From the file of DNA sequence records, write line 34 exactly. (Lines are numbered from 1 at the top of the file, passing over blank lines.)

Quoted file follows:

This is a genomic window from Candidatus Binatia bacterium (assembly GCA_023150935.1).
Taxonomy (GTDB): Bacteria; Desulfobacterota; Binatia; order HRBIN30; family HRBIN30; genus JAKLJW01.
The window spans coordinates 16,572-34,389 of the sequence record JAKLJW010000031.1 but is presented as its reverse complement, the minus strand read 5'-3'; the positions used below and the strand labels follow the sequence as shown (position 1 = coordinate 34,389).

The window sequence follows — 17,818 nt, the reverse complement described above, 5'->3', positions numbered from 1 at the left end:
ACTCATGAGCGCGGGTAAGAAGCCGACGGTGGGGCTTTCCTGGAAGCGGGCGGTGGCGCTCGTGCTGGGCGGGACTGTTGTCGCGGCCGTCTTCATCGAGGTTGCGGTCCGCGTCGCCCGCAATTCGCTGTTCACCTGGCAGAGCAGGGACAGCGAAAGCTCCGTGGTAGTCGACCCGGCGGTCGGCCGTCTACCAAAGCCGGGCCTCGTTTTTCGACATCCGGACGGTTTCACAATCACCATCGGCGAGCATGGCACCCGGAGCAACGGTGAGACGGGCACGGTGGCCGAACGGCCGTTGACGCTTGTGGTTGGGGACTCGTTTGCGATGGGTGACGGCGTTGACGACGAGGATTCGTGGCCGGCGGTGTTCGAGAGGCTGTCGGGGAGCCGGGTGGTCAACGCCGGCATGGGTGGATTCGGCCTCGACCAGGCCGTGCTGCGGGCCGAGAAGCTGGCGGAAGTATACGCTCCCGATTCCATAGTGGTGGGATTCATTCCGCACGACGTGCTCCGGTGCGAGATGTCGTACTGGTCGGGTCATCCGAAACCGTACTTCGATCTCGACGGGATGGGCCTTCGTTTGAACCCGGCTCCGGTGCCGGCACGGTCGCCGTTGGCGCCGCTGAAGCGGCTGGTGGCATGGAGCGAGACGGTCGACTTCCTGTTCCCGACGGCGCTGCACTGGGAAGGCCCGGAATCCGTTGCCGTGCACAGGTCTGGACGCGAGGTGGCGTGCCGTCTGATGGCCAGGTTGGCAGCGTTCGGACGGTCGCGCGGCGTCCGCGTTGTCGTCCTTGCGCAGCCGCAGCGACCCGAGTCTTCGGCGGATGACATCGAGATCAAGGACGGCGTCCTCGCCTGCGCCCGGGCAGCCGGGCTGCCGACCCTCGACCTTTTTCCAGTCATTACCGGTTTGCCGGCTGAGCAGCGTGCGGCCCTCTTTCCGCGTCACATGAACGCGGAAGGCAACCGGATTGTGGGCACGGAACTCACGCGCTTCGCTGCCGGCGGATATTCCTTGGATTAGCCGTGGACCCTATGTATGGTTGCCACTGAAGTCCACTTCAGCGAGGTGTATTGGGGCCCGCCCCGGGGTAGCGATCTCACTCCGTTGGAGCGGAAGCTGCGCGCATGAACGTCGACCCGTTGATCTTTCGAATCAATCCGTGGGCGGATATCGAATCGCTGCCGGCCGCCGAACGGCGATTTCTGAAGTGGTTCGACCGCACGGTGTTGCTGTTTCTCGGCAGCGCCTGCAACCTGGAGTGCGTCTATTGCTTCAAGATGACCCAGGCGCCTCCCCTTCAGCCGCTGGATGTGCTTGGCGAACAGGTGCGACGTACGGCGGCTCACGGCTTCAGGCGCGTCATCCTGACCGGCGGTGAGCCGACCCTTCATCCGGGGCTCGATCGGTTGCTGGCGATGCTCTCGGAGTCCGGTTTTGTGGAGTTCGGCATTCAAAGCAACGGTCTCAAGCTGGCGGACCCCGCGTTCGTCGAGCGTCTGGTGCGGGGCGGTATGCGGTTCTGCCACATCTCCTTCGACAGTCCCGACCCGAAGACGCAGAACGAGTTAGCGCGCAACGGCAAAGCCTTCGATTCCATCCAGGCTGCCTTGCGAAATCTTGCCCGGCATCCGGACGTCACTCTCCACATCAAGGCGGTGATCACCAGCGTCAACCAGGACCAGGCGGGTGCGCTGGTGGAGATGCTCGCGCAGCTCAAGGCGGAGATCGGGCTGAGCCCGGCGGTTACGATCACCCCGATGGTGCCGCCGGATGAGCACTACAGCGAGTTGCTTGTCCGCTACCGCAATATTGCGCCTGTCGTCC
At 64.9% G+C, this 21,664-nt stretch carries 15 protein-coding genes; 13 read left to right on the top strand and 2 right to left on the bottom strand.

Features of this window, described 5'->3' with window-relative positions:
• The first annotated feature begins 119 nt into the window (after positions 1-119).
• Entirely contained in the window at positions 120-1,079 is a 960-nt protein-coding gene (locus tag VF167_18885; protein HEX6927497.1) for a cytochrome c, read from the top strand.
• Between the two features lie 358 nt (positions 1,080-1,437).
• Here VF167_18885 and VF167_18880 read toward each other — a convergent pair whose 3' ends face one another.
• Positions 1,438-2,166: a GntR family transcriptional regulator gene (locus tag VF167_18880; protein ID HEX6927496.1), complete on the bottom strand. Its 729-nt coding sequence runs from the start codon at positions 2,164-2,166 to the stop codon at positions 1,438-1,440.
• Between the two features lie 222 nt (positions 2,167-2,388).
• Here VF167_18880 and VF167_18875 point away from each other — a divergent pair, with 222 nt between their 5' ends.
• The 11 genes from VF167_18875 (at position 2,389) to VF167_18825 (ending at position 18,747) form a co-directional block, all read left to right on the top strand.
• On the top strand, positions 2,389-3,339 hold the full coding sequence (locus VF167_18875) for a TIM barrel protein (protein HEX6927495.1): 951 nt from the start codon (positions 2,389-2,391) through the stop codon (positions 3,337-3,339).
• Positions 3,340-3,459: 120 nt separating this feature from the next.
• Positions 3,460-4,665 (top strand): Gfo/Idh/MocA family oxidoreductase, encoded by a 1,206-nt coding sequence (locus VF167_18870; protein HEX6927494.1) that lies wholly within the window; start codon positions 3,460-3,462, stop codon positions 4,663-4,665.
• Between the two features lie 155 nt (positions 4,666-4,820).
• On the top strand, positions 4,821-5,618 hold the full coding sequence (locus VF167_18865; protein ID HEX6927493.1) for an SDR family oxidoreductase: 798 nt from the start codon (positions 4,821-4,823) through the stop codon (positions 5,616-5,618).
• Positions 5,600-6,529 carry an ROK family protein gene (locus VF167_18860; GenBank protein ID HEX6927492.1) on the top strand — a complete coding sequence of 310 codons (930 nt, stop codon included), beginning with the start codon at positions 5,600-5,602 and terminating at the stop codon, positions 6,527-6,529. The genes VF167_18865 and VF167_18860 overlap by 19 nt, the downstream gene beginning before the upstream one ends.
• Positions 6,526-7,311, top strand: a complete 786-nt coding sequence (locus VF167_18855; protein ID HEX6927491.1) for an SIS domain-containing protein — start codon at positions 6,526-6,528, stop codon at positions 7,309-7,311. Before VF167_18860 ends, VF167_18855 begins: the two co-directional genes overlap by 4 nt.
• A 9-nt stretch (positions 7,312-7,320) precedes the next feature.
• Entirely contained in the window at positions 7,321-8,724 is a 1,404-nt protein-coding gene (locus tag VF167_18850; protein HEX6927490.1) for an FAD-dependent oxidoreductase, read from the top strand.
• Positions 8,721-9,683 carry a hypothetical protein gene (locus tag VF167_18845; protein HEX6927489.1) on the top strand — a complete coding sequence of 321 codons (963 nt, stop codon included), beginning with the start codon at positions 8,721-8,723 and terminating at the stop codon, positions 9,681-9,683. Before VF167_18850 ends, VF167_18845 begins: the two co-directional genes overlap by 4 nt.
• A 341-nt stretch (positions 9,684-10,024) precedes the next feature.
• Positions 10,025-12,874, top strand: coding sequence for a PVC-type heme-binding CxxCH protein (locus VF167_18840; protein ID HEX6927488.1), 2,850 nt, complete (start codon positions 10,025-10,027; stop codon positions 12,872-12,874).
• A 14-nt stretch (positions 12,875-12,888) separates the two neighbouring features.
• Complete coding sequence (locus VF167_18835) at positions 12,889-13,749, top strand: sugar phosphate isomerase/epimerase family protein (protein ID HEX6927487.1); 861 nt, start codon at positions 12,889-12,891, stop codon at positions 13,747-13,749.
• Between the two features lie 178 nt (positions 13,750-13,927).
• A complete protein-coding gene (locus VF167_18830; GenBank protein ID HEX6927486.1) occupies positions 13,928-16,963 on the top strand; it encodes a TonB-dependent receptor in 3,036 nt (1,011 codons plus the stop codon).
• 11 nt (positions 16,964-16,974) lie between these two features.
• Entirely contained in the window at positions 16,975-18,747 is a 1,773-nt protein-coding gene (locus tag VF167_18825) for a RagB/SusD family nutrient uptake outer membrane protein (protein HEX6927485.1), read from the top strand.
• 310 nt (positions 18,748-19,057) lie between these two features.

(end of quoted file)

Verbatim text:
• 310 nt (positions 18,748-19,057) lie between these two features.